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CAFC represented the fire service at National Roundtable on PTSD

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Canadian Association of Fire Chiefs represented the fire service at a National Roundtable on Post-Traumatic Stress Disorder organized by the Honourable Ralph Goodale, Minister of Public Safety and Emergency Preparedness.


Regina, SK – January 30th, 2016


After being elected Prime Minister, the Right Honourable Justin Trudeau, gave Minister Goodale a mandate to create “a co-ordinated national action plan on post-traumatic stress disorder, which disproportionately affects public-safety officers.” As his first action towards fulfilling this mandate, Minister Goodale organized this roundtable to bring together key stakeholders from government, the tri-services and academia to start the conversation. The Canadian Association of Fire Chiefs (CAFC), the Canadian Association of Chiefs of Police, and the Paramedic Chiefs of Canada, were ask to make a presentation to help define the issue, and identify the gaps and next steps.


In a video message Minister Goodale told participants: “over the years, I have heard repeatedly from the public safety community that more needs to be done for those suffering from PTSD. We routinely ask public safety officers to stand in harm's way to protect and keep Canadians safe, and for that, they deserve the highest level of support and care. […] A national action plan on PTSD will not only support the health and well-being of the public safety community, but will also contribute to the safety of Canada. This issue remains a priority for me personally and for my officials.."


That firefighting is a physically demanding occupation is widely accepted, but greater attention to the mental and emotional stresses of the role is needed, says Paul Boissonneault, CAFC president. “The CAFC applauds the government and Minister Goodale, for putting mental health and wellness at the top of the agenda. Developing a national action plan is a step in the right direction. Lets keep working together.”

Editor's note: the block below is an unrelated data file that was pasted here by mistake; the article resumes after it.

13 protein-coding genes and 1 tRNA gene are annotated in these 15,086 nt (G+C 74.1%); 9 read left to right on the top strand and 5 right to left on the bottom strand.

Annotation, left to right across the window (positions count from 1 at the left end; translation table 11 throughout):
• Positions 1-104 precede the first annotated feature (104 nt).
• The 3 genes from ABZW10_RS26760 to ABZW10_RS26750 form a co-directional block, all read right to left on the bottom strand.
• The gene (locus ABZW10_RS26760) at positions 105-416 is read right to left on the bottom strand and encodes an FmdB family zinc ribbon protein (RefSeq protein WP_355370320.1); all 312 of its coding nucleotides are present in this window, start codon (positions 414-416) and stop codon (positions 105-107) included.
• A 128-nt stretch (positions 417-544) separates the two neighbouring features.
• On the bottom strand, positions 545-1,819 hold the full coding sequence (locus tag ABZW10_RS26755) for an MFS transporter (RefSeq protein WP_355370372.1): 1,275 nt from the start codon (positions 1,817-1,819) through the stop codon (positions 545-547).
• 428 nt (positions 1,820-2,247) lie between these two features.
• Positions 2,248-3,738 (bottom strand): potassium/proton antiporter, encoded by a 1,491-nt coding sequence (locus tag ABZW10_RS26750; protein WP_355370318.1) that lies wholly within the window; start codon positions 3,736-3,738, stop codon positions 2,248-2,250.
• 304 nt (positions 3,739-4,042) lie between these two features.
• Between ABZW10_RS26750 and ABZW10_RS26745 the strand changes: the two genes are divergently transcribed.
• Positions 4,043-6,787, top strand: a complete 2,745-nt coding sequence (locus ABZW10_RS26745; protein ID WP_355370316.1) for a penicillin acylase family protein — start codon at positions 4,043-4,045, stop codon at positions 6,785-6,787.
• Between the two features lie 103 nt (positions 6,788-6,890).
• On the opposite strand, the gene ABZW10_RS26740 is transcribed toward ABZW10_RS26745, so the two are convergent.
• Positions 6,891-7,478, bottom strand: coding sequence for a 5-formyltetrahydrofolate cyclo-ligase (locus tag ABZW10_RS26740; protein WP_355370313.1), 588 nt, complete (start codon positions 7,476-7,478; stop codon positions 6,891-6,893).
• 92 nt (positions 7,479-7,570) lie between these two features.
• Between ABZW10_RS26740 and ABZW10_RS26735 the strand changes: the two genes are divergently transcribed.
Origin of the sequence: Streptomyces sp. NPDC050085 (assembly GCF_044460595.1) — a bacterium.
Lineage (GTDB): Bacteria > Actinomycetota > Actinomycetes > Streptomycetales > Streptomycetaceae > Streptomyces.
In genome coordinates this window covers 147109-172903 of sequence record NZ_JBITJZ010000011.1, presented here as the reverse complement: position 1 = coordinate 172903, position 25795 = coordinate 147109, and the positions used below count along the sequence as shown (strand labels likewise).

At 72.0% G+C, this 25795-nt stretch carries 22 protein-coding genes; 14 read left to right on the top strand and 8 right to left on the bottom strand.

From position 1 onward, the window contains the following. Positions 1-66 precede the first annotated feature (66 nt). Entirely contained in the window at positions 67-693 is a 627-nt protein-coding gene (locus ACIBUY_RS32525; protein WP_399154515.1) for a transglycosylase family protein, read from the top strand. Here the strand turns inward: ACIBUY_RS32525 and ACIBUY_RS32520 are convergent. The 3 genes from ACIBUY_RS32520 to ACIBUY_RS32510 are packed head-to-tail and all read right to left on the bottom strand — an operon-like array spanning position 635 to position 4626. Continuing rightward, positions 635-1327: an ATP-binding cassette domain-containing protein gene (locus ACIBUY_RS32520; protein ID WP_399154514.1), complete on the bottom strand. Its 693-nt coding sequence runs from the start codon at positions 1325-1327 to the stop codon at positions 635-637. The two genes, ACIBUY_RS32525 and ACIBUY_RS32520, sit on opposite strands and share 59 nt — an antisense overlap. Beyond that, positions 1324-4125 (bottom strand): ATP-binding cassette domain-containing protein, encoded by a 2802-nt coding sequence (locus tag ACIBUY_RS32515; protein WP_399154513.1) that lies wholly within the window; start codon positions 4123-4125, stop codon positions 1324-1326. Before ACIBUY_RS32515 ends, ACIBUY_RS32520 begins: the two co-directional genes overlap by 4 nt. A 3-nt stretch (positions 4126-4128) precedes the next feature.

In their presentation, Acting Deputy Chief in the Calgary Fire Department, and CAFC board member, Ken McMullen and Dr. Erika Adams, CAFC’s Director of Policy, Research and Communications, argued that the conversation should be refocused on Operational Stress Injuries instead of PTSD exclusively, that the nature of mental health inevitably produces barriers to accessing services, and that volunteer departments have a unique set of challenges that most be recognized.


CAFC is strongly committed to continue working with the Government and key stakeholders to develop long-term sustainable initiatives that enhance and support the abilities of Fire Services across Canada to prepare for, respond to and assist their current and former personnel with their mental wellness needs. Working together will allow us to leverage resources, avoid effort duplication, take advantage of knowledge synergies, and guarantee alignment.


For more information

Roundtable Fact Sheet

Presentation given at the roundtable



Founded in 1909, the CAFC is an independent, non-profit organization representing approximately 3,500 fire departments across Canada. As the voice of fire services in Canada, the CAFC promotes the highest standard of public safety in an ever changing and increasingly complex world. CAFC acts as the national public service association dedicated to reducing the loss of life and property from fire. For more information on the CAFC, visit our website:



Media Contact:

Erika Adams

Director Policy, Research and Communications


[email protected]



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